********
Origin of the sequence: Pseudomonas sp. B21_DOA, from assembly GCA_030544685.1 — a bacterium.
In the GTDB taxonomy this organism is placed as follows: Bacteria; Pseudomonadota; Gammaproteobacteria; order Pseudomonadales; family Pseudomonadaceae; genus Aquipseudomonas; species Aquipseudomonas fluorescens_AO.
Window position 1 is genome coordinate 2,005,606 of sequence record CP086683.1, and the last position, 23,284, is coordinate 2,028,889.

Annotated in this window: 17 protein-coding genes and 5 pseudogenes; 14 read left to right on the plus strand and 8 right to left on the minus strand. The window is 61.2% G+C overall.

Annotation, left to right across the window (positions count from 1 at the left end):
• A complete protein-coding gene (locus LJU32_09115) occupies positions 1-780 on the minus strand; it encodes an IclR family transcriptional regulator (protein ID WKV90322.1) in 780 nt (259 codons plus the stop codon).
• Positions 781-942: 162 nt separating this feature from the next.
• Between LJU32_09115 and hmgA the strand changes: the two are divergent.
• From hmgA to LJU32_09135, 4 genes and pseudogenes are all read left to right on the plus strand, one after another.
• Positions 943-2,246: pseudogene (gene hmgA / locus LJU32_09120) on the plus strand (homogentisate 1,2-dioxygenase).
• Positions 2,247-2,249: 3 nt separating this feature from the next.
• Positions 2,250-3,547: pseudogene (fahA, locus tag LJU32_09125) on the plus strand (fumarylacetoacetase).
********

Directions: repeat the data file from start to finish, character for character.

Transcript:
Origin of the sequence: Pseudomonas sp. B21_DOA, from assembly GCA_030544685.1 — a bacterium.
In the GTDB taxonomy this organism is placed as follows: Bacteria; Pseudomonadota; Gammaproteobacteria; order Pseudomonadales; family Pseudomonadaceae; genus Aquipseudomonas; species Aquipseudomonas fluorescens_AO.
Window position 1 is genome coordinate 2,005,606 of sequence record CP086683.1, and the last position, 23,284, is coordinate 2,028,889.

Annotated in this window: 17 protein-coding genes and 5 pseudogenes; 14 read left to right on the plus strand and 8 right to left on the minus strand. The window is 61.2% G+C overall.

Annotation, left to right across the window (positions count from 1 at the left end):
• A complete protein-coding gene (locus LJU32_09115) occupies positions 1-780 on the minus strand; it encodes an IclR family transcriptional regulator (protein ID WKV90322.1) in 780 nt (259 codons plus the stop codon).
• Positions 781-942: 162 nt separating this feature from the next.
• Between LJU32_09115 and hmgA the strand changes: the two are divergent.
• From hmgA to LJU32_09135, 4 genes and pseudogenes are all read left to right on the plus strand, one after another.
• Positions 943-2,246: pseudogene (gene hmgA / locus LJU32_09120) on the plus strand (homogentisate 1,2-dioxygenase).
• Positions 2,247-2,249: 3 nt separating this feature from the next.
• Positions 2,250-3,547: pseudogene (fahA, locus tag LJU32_09125) on the plus strand (fumarylacetoacetase).